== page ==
BOONE — More than 100 people and a likeness of the late Mildred the Bear recently gathered for a virtual send-off of one of Appalachian State University’s longest-serving leaders. Randy Edwards is retiring after 37 years of service.
Former students, colleagues and friends spoke of their gratitude and respect for the man they said has been a generous and caring leader, mentor and faculty member — and who, throughout his career, has maintained a deep passion for supporting students.
“Randy has touched many lives in his decades at Appalachian,” Chancellor Sheri Everts said during the event. “As I have worked with and learned about Randy, personally and professionally, over the last six years, I have been repeatedly inspired by his deep, unwavering belief in the mission of Appalachian. He has used that drive to elevate our university at every turn.”
She continued, “To so many, including me, his balanced leadership style, broad institutional knowledge and business acumen make him a highly effective colleague. His compassion, generosity and pragmatism make him a valued friend.”
The Appalachian Alumni and University Advancement websites hosted a live tagboard — an online platform that aggregates and displays comments on a certain topic — on which dozens of friends, colleagues and former students added kind messages.
Gifts and a catered meal from Appalachian’s Campus Dining were brought to the front door of his home, where Edwards and his wife, Margaret Edwards, engaged with well-wishers through videoconferencing — with lots of laughter, smiles and a few happy tears.
Among the gifts was a poster of Mildred the Bear, the longtime mascot of Grandfather Mountain, holding a bottle of soda. The gift acknowledged Randy Edwards’ earliest career in the High Country — that of “bearkeeper” at Grandfather Mountain, where Edwards worked while a student at Appalachian.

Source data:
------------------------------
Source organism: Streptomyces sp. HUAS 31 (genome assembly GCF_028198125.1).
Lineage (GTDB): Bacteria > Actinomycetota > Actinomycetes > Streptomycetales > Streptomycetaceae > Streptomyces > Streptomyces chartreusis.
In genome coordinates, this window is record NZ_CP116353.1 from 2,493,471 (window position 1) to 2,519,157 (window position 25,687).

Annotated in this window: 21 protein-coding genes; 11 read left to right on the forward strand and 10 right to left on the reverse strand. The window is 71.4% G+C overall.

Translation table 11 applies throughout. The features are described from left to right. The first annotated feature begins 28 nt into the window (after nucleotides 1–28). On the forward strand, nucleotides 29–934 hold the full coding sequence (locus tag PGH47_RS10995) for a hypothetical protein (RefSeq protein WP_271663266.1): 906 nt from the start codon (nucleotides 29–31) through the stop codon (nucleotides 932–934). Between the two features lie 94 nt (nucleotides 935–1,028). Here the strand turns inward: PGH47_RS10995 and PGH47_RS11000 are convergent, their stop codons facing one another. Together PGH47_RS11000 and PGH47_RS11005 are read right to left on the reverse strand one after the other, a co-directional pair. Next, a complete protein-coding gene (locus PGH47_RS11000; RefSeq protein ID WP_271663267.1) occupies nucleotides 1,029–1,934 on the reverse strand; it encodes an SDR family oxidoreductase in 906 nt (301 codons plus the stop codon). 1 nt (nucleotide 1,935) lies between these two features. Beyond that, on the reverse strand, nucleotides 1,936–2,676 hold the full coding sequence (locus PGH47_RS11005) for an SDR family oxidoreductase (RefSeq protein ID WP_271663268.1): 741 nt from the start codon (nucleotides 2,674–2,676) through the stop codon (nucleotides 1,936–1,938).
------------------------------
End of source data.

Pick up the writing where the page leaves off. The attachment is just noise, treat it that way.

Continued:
The photo of Mildred used for the poster was taken by the late Hugh Morton and digitally enhanced with the addition of a soda bottle. Grape soda was said to be one of Mildred’s favorite drinks and a successful method of Edwards’ to coax her from her den for public appearances.
A first-generation college student who earned two accounting degrees from Appalachian — a bachelor’s in 1977 and a master’s in 1978 — Edwards has served in a number of leadership roles. He joined the Department of Accounting faculty in 1981 and served as the department’s chair for 13 years before serving as dean of the Walker College of Business for nine years. He later served as vice chancellor and chief of staff and served as interim vice chancellor and vice chancellor for university advancement since 2016.
“He certainly has a heart and concern for our students and their success. That will be his legacy,” said Heather Hulbert Norris, interim provost and executive vice chancellor. A finance professor, she was part of Edwards’ leadership team in the WCOB — first as assistant dean and later as senior associate dean and interim dean.
Recent graduates spoke of the support, friendship and sense of family Edwards created within the WCOB.
Whitney Evans told the virtual crowd how Edwards and his wife attended her wedding and baby shower. “I loved being a Walker Fellow because I was so proud of the Walker College of Business and the staff and faculty I got to know personally, as well as the professional activities that prepared me well for my career and life,” she said.